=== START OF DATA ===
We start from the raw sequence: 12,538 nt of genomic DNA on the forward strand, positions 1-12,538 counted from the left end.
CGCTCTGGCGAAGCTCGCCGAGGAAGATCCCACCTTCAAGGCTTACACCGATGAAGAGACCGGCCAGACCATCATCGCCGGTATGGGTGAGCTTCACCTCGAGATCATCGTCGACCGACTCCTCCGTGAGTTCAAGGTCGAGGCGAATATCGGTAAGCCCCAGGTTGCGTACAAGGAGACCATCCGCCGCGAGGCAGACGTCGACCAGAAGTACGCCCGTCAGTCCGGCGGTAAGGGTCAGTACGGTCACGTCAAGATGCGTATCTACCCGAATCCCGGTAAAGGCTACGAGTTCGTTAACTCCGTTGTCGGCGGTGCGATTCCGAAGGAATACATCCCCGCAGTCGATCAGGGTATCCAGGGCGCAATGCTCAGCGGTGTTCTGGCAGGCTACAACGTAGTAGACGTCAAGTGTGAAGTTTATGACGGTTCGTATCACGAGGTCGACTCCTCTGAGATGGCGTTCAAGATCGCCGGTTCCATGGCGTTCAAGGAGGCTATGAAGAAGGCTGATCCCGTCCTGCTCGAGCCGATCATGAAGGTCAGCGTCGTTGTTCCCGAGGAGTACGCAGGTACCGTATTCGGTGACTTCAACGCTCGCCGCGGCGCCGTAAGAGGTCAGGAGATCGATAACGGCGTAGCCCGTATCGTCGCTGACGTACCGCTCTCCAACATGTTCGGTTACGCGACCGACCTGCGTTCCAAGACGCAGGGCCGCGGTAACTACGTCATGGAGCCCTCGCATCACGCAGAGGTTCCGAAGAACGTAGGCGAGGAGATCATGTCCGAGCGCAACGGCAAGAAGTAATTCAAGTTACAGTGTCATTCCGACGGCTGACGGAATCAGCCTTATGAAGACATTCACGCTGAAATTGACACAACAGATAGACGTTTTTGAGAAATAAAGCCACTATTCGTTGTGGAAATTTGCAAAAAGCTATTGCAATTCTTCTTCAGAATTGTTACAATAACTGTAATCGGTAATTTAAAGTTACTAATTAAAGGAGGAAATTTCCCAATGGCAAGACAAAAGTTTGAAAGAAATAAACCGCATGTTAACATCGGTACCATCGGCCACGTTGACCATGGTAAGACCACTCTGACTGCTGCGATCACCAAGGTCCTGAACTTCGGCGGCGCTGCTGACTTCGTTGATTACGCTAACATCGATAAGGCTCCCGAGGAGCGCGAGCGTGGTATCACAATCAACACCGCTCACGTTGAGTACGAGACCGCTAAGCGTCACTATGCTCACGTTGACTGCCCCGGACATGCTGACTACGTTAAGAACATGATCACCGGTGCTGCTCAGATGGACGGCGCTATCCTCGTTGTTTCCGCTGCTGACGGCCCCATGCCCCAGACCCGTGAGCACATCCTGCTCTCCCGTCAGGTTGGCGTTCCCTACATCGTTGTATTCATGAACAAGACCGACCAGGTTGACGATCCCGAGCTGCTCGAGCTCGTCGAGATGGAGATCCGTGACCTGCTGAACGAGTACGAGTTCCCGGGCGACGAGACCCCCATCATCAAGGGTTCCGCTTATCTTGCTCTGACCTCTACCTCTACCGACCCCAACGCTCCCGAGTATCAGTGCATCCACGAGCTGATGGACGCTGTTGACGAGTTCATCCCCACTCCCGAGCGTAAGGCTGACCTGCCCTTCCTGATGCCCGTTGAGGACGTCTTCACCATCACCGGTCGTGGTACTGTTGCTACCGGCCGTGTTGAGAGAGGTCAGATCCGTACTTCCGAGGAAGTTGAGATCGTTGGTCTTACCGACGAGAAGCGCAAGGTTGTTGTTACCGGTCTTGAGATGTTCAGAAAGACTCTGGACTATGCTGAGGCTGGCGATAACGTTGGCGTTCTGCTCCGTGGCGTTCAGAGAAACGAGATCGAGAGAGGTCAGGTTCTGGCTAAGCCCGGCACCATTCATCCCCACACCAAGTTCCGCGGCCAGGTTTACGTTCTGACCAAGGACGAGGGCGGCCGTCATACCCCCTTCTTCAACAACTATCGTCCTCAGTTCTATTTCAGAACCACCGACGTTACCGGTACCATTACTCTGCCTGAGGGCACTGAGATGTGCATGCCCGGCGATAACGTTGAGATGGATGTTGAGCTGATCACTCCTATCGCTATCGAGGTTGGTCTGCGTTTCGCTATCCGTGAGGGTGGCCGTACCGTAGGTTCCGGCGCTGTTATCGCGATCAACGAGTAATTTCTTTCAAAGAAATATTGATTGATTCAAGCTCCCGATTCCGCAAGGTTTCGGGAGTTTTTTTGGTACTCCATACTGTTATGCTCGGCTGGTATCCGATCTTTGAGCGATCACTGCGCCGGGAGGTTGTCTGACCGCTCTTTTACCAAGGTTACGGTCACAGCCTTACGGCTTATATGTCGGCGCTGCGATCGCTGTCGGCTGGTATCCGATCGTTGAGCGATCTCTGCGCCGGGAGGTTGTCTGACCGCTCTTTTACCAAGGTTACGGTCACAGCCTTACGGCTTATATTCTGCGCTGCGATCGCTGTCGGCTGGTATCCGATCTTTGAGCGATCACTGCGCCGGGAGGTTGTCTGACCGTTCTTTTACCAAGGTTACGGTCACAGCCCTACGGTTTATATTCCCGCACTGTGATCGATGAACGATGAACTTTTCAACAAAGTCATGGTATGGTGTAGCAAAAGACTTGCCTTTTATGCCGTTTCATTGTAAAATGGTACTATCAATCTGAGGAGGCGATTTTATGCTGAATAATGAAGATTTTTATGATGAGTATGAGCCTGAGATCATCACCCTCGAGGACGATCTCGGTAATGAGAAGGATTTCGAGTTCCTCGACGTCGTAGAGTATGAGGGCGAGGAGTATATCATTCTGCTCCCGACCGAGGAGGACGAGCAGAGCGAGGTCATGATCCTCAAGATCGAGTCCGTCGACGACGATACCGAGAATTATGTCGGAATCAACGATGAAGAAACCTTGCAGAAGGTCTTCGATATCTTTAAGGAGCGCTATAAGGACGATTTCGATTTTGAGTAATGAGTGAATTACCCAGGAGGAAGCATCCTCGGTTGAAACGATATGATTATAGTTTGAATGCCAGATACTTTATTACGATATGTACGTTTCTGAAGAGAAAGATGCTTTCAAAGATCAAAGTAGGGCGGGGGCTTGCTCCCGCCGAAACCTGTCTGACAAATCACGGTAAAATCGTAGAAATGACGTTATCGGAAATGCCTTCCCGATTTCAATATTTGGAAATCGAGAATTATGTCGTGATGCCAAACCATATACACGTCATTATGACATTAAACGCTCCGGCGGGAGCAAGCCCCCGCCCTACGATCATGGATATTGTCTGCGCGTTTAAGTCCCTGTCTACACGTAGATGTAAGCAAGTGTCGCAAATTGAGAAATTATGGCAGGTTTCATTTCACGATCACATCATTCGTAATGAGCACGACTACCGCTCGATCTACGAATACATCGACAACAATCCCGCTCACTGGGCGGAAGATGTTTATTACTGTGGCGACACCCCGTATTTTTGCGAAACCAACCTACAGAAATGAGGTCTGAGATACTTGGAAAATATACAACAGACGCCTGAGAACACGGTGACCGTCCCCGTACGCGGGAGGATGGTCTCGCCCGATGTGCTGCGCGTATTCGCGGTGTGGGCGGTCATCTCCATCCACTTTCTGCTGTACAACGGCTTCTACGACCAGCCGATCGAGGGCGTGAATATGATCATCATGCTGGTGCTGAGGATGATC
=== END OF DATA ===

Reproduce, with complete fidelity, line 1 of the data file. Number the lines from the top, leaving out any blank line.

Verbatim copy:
We start from the raw sequence: 12,538 nt of genomic DNA on the forward strand, positions 1-12,538 counted from the left end.